IAPMO recently completed the Technical Committee meetings for the 2024 Uniform Plumbing Code (UPC) and the 2024 Uniform Mechanical Code (UMC) development process. The hearings for the UPC were held virtually May 3-7, and May 17-21 for the UMC. The virtual meetings were necessary to protect the public, committee members and stakeholders from COVID-19 pandemic. The meetings were scheduled to be held for about four hours each day, but due to the level and quality of discussion and debate, were much longer than anticipated. The length of the meetings and detailed discussion asked a lot of the committee members and guests alike. To that end, we would like to express our gratitude to the Technical Committee members, guests and speakers for their participation. Everyone came together to address the industry’s biggest challenges.

The UPC committee acted on 347 proposals. Topics generating the most debate included rehabilitation of existing building sewers, Legionella risks, new fixtures and facility requirements, dishwashing machine waste requirements, adult changing stations, water heater connectors, drainage fixture units for bathroom groups, maximum drainage loading and pipe size for drainage piping, horizontal lengths of trap arms and roof drainage systems. 

The UMC committee acted on 349 proposals and generated three committee proposals. A2L systems, exhaust systems and duct systems generated robust debate. Heavy discussion ensued on plastic piping and combustibles within plenums, use of press-connect fittings, fuel gas piping, Legionella risks, hydronic systems and geothermal systems. 

The committee action results from the hearings can be obtained through the IAPMO codes website at www.iapmo.org/codes-standards-development/code-development.

Due to compelling discussion regarding indoor horticultural facilities and condensate waste, both the UPC and UMC technical committees formed two new task groups to address such topics. A call for participation for these task groups will be published soon.

Next steps

The formal votes of committee members, as obtained from the hearings, will be secured by letter ballot. The number of affirmative votes needed for each proposal to carry forward is two-thirds affirmative. The committee action and letter ballot results will be published Sept. 10 in the Report on Proposals (ROP), and will be open for public comments. The deadline for submitting public comments to the ROP is Jan. 4, 2022. All public comments submitted will be available for public review on March 30. The public comments will be discussed by the respective Technical Committee from May 2-5, in Anaheim, California.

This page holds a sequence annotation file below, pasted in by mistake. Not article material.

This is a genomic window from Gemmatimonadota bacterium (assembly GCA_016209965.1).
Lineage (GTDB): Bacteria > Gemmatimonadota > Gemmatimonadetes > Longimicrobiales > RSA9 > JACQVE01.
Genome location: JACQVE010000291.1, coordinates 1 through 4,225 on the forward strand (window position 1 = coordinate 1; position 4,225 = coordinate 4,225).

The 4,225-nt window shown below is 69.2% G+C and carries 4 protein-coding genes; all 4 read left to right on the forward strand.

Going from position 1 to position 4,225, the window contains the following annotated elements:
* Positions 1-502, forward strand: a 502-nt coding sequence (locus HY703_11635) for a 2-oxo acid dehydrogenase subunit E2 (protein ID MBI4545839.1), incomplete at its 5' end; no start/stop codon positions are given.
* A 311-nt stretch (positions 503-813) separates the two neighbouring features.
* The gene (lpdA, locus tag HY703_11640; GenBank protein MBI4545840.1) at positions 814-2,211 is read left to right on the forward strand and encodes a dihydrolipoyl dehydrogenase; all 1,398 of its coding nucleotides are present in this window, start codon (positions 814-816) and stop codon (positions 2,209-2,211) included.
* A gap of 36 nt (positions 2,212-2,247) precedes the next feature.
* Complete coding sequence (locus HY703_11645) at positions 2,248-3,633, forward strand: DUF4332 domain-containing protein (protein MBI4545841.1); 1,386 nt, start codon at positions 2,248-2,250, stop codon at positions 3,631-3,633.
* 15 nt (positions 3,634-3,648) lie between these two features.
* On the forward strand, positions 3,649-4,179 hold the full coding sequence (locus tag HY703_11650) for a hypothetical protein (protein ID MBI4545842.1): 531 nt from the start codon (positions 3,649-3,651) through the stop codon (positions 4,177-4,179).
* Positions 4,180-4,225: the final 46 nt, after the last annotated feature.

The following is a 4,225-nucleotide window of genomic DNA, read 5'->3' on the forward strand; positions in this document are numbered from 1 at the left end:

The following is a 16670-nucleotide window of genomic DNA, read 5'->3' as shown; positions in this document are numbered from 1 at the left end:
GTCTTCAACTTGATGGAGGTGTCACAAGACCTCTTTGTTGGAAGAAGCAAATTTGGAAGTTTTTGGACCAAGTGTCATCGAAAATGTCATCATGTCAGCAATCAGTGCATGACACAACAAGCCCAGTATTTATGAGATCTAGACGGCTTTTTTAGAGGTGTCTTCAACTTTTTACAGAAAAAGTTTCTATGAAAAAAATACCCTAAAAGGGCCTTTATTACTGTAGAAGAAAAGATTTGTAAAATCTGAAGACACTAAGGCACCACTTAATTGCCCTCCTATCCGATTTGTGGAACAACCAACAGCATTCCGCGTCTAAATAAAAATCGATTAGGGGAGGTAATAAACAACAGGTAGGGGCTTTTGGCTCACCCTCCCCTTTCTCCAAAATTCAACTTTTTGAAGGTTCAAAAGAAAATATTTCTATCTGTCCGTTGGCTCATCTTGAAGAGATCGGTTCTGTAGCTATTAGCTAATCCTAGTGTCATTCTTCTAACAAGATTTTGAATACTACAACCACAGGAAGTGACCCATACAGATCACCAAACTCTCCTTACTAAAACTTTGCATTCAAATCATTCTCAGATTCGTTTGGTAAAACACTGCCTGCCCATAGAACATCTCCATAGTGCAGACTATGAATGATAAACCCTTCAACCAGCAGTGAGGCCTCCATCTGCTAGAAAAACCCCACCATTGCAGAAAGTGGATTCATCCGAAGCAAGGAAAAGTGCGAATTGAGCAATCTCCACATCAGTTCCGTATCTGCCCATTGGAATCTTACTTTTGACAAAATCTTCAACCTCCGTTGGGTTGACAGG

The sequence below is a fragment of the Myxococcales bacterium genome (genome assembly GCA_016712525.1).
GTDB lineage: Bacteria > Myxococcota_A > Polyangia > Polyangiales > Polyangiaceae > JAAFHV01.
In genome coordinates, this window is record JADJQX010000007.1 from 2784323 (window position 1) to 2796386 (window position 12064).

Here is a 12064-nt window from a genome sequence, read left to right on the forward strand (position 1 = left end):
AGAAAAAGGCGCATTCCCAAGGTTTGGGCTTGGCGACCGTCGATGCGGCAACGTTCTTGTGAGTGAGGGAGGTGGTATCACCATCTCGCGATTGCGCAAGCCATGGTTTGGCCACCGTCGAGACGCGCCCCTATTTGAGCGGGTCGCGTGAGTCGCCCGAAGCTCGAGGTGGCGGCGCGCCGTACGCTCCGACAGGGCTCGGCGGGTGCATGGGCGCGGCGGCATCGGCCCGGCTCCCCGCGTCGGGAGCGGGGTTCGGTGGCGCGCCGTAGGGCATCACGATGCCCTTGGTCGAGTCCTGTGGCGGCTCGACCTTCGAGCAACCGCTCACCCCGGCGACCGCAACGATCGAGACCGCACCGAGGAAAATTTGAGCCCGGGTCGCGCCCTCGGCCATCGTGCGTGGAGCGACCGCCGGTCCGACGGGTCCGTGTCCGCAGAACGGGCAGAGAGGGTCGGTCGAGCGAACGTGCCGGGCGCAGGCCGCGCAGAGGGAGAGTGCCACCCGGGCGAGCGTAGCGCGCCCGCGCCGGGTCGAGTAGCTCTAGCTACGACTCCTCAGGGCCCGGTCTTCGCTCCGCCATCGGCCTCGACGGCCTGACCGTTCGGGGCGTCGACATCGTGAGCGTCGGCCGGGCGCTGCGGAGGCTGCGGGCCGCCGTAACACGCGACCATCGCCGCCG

The entire timeline may be viewed here. Please visit the IAPMO codes website to obtain the latest information: www.iapmo.org/code-development

Technical Committees

Our gratitude goes out to the chairs and committee members. Julius Ballanco, P.E., president of JB Engineering & Code Consulting and longtime PM Engineer columnist, did a superb job stepping in as chair for the UPC Technical Committee. His knowledge of the procedures and technical understanding of the proposals were instrumental in keeping us on schedule and on task. For the UMC, Lance MacNevin, P.Eng., director of engineering — building and construction division for Plastic Pipe Institute, did an excellent job stepping in as chair for the first part of our meeting. The UMC Technical Committee chair, Harvey Kreitenberg of Kreitenberg and Associates, resumed his position as chair for the final three days and did a great job for us, as well. 

We would also like to thank the Technical Committee members who spent long hours debating and discussing proposals to keep the public safe. We understand that committee membership is a voluntary position and that you have “day jobs” to which you must attend. However, the Technical Committee stood strong and came together to tackle the biggest problems facing the plumbing and mechanical industry. 

Speakers and guests

Lastly, we would like to say thank you to all the speakers and guests who participated in this very important and crucial part of the process. We understand that the virtual setting was unconventional and challenging compared to in-person meetings. The UPC and UMC would not be the safe, innovative codes they are without your professionalism and dedication. We look forward to seeing you in person in Anaheim next year for the committee meetings. Thank you for your participation. 

The UPC and UMC are the only codes recognized by the American National Standards Institute (ANSI) as American National Standards, and are developed via ANSI-accredited procedures. This ensures a fair, balanced and transparent process.